Data collated by the Brookings Institution says oil production in Iraq remains below the estimated pre-invasion levels. At the moment, Iraq annually spends $6bn to import oil.

The Lincoln Group is headed by Christian Bailey, a Briton with no experience in PR, and a former US Marine, Paige Craig. The company failed to respond to a call seeking comment yesterday. A spokesman for the US military in Iraq, Lieut-Col Barry Johnson, said last night: “The results of the investigation have not yet been made public while the report undergoes final review by Multinational Force leadership. I am unable to comment on unsubstantiated allegations.”

While the Lincoln Group has been cleared by one Pentagon inquiry, it remains the subject of a separate inquiry being conducted by the Pentagon’s Office of the Inspector General (OIG). A spokesman, Gary Comerford, said that the OIG had been asked by the Democratic Senator Ted Kennedy to review how the company had won its contract.

Criticising the media last week, Mr Rumsfeld said: “Much of the reporting in the US and abroad has exaggerated the situation… Interestingly, all of the exaggerations seem to be on one side…. The steady stream of errors all seem to be of a nature to inflame the situation and to give heart to the terrorists.”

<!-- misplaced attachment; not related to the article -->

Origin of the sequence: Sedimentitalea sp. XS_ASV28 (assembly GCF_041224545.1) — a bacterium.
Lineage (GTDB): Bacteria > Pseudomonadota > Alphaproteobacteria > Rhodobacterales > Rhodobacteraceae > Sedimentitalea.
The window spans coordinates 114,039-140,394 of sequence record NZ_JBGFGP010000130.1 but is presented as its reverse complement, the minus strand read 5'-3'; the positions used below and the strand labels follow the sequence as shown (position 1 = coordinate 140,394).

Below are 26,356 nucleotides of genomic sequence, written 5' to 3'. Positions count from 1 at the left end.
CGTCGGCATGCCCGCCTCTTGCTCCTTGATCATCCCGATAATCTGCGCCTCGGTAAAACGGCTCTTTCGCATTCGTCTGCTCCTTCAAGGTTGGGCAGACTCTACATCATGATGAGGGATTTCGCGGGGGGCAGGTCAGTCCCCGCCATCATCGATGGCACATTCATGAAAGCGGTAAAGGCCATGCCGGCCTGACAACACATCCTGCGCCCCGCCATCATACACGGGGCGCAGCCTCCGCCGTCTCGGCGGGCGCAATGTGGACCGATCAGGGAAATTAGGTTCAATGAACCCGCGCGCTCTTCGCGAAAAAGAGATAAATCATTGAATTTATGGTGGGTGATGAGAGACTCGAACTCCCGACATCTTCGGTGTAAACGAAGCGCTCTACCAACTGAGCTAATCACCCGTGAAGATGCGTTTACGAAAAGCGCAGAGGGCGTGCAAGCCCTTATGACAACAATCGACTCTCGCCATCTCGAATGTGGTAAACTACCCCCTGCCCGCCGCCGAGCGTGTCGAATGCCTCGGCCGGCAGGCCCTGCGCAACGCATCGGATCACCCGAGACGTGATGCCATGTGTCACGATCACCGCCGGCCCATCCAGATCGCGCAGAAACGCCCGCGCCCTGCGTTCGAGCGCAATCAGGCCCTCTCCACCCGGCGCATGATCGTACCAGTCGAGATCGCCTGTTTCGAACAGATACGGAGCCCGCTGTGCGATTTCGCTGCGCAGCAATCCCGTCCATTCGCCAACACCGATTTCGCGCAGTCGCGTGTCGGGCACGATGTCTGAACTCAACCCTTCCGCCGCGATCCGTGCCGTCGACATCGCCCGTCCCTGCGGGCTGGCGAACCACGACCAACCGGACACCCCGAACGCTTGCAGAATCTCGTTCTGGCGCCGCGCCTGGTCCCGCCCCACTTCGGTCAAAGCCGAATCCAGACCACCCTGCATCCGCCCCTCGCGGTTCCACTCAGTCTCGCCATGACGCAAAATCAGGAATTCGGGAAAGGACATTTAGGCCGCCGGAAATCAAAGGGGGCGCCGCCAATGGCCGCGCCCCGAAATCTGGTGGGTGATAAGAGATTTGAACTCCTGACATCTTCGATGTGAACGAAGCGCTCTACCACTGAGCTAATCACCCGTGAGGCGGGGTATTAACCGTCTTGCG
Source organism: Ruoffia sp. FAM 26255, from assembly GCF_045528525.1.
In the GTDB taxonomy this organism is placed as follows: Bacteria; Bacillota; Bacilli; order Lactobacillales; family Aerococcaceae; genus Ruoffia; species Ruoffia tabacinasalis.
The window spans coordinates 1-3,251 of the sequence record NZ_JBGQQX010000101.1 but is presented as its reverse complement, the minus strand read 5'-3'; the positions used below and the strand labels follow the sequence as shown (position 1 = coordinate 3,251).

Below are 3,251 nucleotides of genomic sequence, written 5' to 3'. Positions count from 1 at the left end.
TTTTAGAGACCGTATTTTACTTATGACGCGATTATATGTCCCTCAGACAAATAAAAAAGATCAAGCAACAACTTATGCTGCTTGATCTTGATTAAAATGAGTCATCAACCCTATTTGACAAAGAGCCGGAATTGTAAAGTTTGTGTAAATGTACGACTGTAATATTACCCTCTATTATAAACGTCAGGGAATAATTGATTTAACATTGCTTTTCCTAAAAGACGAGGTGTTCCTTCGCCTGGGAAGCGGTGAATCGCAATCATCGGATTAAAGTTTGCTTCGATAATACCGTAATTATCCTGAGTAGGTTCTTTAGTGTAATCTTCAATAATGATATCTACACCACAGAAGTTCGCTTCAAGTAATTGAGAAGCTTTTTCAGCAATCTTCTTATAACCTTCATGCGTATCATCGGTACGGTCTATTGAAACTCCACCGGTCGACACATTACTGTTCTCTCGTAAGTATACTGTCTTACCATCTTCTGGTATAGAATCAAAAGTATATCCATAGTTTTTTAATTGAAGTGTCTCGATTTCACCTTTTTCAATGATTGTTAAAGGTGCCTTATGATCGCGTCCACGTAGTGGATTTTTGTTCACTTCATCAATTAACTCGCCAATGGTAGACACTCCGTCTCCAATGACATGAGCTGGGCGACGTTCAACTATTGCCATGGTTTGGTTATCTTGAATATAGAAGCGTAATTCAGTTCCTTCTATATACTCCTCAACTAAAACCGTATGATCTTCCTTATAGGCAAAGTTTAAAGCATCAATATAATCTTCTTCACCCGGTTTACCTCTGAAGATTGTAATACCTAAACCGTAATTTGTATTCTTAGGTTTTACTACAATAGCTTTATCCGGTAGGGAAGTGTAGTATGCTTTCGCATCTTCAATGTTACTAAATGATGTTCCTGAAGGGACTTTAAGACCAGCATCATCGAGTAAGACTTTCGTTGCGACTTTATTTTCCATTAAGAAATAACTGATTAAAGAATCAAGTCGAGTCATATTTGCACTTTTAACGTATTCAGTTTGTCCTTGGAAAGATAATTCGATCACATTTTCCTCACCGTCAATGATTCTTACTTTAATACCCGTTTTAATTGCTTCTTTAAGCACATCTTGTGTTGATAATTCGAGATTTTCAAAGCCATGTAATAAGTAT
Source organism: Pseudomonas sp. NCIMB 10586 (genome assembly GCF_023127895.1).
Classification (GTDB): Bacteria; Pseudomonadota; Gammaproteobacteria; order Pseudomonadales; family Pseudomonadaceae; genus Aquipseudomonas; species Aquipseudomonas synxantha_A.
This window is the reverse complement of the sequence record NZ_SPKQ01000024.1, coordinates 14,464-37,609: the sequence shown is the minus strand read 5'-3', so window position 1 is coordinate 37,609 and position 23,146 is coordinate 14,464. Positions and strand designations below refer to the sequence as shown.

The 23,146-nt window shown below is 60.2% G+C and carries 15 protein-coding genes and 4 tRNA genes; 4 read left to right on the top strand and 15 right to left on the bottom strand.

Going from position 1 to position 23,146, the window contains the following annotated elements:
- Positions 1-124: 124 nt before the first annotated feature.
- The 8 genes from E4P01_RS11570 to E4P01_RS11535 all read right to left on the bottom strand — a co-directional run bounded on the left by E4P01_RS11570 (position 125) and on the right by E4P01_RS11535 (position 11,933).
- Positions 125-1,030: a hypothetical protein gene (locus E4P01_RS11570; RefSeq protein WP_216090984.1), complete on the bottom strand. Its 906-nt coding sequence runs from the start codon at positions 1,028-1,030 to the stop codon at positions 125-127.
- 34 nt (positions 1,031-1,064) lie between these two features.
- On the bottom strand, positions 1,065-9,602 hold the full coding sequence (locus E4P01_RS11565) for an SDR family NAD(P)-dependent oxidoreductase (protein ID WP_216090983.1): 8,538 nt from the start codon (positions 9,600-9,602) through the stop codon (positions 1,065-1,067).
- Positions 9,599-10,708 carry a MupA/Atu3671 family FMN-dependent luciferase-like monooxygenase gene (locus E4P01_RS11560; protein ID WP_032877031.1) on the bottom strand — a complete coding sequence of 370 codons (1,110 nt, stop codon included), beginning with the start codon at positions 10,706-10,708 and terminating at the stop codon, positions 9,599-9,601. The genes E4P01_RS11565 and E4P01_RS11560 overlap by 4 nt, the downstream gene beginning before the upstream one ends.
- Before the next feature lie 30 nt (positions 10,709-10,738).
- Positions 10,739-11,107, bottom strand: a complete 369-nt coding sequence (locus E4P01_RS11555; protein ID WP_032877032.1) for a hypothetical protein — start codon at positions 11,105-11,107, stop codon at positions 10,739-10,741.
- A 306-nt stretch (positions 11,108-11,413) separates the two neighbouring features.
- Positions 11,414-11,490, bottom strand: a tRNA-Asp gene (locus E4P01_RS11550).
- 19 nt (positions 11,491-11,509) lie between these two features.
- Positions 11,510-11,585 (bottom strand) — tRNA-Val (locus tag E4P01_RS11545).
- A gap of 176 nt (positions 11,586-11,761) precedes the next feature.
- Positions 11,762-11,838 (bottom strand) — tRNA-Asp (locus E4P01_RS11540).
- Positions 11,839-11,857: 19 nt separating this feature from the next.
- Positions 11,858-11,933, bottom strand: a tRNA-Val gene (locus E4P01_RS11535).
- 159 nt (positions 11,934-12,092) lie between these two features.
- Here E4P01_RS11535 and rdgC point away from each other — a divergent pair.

The Lincoln version

The chief murderer of al-Qa’ida in Iraq has declared war against all Iraqis. They have also lamely attempted to justify the murder of civilians. Some websites featured the Jordanian Abu Musab al-Zarqawi’s praise of his heathen deeds. The people of Iraq have had enough.

“These thugs clearly hate us; they do not share in our national pride or our belief in a unified Iraq,” said one Iraqi. “They only wish to kill our women, our children, our future. We must not and will not let them.”

Horror stories are told in homes and shops of friends and family members casually murdered while going about their daily business. These … are simple folk trying to make the best of their lives. How many more suicide bombs have to go off before al-Qa’ida realises that there is no room for them in the land of the two rivers? In one particular attack, terrorists murdered a young boy and stuffed his body full of explosives in an attempt to lure security forces into an ambush. Is this the only future terrorism has to offer?

The reality check